Graham Harman: Bruno Latour – Reassembling the Political

4 November 2014 by

Just published: Graham Harman: Bruno Latour – Reassembling the Political (Pluto Press)Bruno Latour: Reassembling the Political

Bruno Latour, the French sociologist, anthropologist and long-established superstar in the social sciences is revisited in this pioneering account of his ever-evolving political philosophy. Breaking from the traditional focus on his metaphysics, most recently seen in Harman’s book Prince of Networks (2009), the author instead begins with the Hobbesian and even Machiavellian underpinnings of Latour’s early period and encountering his shift towards Carl Schmitt and finishing with his final development into the Lippmann / Dewey debate. Harman brings these twists and turns into sharp focus in terms of Latour’s personal political thinking.

Along with Latour’s most important articles on political themes, the book chooses three works as exemplary of the distinct periods in Latour’s thinking: The Pasteurization of France, Politics of Nature, and the recently published An Inquiry Into Modes of Existence, as his conception of politics evolves from a global power struggle between individuals, to the fabrication of fragile parliamentary networks, to just one mode of existence among many others.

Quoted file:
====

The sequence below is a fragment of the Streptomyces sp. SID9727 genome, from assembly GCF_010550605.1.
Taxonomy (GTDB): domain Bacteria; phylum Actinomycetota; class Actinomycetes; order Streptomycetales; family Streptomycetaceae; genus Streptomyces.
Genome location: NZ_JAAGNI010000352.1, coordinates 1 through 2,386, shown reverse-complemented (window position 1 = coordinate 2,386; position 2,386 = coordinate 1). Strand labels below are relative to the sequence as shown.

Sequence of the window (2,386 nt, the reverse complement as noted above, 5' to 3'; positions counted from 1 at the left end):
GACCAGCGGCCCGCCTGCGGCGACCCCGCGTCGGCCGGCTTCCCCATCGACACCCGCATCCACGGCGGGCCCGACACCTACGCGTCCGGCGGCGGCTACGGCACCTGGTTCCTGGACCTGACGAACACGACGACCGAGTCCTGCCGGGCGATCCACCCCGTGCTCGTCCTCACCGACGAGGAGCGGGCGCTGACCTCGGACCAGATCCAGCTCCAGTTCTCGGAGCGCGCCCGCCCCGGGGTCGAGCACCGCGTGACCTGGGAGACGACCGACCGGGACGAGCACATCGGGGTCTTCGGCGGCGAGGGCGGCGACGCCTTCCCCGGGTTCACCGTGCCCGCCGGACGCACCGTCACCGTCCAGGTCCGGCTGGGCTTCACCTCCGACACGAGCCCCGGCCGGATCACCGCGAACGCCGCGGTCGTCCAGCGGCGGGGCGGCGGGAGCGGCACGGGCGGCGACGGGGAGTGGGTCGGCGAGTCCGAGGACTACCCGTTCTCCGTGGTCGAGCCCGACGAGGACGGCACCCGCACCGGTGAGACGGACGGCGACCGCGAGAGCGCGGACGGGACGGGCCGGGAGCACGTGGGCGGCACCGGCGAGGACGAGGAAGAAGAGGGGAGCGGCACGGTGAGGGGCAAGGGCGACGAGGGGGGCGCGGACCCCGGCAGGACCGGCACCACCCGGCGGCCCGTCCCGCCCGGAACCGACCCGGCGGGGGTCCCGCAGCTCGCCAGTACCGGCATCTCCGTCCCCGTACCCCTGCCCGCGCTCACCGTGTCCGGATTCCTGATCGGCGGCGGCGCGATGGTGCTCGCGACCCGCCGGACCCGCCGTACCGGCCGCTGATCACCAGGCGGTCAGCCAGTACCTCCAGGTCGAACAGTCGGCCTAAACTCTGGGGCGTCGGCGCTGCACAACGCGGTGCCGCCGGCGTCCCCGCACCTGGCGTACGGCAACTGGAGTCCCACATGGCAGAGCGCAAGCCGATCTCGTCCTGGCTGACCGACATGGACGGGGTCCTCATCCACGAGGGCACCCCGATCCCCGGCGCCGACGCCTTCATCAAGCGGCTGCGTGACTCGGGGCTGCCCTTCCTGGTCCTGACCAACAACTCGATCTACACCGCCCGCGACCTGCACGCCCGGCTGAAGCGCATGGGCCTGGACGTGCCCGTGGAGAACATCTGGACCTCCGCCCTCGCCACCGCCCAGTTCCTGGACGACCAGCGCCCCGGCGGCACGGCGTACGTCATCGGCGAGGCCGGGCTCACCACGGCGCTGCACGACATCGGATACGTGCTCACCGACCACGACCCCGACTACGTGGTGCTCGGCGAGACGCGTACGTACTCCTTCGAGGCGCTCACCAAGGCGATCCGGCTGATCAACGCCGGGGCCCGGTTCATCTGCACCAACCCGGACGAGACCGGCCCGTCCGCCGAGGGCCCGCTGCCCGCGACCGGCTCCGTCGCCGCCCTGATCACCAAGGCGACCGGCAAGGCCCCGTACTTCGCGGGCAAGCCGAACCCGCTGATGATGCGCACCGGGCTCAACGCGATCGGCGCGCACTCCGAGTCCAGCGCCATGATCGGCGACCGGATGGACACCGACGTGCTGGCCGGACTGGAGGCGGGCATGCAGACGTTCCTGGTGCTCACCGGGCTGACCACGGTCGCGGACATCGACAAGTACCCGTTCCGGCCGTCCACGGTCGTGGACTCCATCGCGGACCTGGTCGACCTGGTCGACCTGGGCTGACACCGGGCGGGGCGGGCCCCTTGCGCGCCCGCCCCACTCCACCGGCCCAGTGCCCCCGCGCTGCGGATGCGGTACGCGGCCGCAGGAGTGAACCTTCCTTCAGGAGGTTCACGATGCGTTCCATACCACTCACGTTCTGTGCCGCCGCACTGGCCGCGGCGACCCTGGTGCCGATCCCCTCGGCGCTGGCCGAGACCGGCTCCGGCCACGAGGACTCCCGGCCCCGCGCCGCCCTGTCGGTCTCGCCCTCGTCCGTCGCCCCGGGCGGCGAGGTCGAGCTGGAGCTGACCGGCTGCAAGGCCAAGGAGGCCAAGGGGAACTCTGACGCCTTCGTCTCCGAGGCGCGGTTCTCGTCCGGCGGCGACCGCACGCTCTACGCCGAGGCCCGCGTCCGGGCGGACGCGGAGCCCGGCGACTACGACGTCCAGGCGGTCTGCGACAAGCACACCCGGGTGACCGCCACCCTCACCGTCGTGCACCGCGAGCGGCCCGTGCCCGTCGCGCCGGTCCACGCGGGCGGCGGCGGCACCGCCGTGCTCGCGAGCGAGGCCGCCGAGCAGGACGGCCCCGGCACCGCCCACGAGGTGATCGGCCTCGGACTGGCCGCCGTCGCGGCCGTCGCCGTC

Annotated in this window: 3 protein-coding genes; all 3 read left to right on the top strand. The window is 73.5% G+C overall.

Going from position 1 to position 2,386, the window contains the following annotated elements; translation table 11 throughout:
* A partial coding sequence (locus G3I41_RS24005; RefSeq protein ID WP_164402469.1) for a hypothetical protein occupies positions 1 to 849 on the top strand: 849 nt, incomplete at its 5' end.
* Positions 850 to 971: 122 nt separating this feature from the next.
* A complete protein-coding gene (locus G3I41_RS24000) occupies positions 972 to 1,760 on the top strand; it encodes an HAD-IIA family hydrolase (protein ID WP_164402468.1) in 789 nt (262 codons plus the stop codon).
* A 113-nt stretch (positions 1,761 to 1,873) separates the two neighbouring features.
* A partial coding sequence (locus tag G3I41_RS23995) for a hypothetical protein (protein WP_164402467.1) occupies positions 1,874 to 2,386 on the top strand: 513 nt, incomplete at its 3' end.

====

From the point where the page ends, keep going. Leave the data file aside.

Graham Harman is Distinguished University Professor at the American University in Cairo, Egypt. He is the author of numerous books, including Tool-Being: Heidegger and the Metaphysics of Objects (2002) and Prince of Networks: Bruno Latour and Metaphysics (2009).

Annemarie Mol: “Relative realities, theoretical sensitivities”

4 November 2014 by

Annemarie Mol: “Relative realities, theoretical sensitivities”

Landscapes of Terminal Capitalism, Aporias of Responsibility, Myra J. Hird

17 June 2014 by

Chapter 10: Learning to Respect Appearances

16 June 2014 by

AIME Research Group

Title: Habitual Care:  The Mode of Existence of Habit and its Politics

Author: John W. Wright. Point Loma Nazarene University.

Chapter 10, “Respecting the Appearances,” engages “the question of essence” (p. 264).   Why does it arise?  Latour argues that the question of essence gestures toward another “mode of existence.”  This mode of existence, later in the chapter named “habit,” accounts “for the apparent continuity of action” amid a world characterized by fissures, gaps, and heterogeneities – in other words, a net.  Latour calls “habit” the “most indispensable” mode of existence:  “the one that takes up 99 percent of our lives, the one without which we could not exist” (AIME, p. 264).  As Latour works through the chapter, he clarifies his overall ontology and the deeper ethical/political concerns that fuel the plasma that circulates unseen underneath his ontology.